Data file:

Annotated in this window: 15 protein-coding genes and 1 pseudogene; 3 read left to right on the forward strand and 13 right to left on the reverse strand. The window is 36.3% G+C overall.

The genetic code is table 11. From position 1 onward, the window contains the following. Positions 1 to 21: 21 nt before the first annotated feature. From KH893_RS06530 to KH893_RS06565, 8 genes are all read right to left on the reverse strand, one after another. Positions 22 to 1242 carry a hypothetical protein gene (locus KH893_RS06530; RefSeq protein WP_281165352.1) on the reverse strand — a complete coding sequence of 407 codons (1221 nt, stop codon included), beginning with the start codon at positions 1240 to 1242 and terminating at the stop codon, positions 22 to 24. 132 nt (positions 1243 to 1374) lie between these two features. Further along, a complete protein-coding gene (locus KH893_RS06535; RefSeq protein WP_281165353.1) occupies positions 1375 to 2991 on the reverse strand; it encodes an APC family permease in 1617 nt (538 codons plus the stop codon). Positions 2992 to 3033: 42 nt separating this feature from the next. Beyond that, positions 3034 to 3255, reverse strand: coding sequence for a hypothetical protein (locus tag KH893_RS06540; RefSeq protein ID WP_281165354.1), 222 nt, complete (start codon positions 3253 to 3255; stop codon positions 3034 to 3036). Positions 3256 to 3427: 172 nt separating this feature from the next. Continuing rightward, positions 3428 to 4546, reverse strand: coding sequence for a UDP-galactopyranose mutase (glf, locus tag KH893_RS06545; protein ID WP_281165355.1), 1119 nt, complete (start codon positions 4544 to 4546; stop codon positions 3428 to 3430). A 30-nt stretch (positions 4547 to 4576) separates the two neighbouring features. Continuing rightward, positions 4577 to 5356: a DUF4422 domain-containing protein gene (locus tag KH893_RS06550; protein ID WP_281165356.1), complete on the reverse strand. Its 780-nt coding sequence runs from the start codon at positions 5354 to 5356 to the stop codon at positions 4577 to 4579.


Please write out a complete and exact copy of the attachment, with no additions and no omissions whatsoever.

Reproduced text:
Annotated in this window: 15 protein-coding genes and 1 pseudogene; 3 read left to right on the forward strand and 13 right to left on the reverse strand. The window is 36.3% G+C overall.

The genetic code is table 11. From position 1 onward, the window contains the following. Positions 1 to 21: 21 nt before the first annotated feature. From KH893_RS06530 to KH893_RS06565, 8 genes are all read right to left on the reverse strand, one after another. Positions 22 to 1242 carry a hypothetical protein gene (locus KH893_RS06530; RefSeq protein WP_281165352.1) on the reverse strand — a complete coding sequence of 407 codons (1221 nt, stop codon included), beginning with the start codon at positions 1240 to 1242 and terminating at the stop codon, positions 22 to 24. 132 nt (positions 1243 to 1374) lie between these two features. Further along, a complete protein-coding gene (locus KH893_RS06535; RefSeq protein WP_281165353.1) occupies positions 1375 to 2991 on the reverse strand; it encodes an APC family permease in 1617 nt (538 codons plus the stop codon). Positions 2992 to 3033: 42 nt separating this feature from the next. Beyond that, positions 3034 to 3255, reverse strand: coding sequence for a hypothetical protein (locus tag KH893_RS06540; RefSeq protein ID WP_281165354.1), 222 nt, complete (start codon positions 3253 to 3255; stop codon positions 3034 to 3036). Positions 3256 to 3427: 172 nt separating this feature from the next. Continuing rightward, positions 3428 to 4546, reverse strand: coding sequence for a UDP-galactopyranose mutase (glf, locus tag KH893_RS06545; protein ID WP_281165355.1), 1119 nt, complete (start codon positions 4544 to 4546; stop codon positions 3428 to 3430). A 30-nt stretch (positions 4547 to 4576) separates the two neighbouring features. Continuing rightward, positions 4577 to 5356: a DUF4422 domain-containing protein gene (locus tag KH893_RS06550; protein ID WP_281165356.1), complete on the reverse strand. Its 780-nt coding sequence runs from the start codon at positions 5354 to 5356 to the stop codon at positions 4577 to 4579.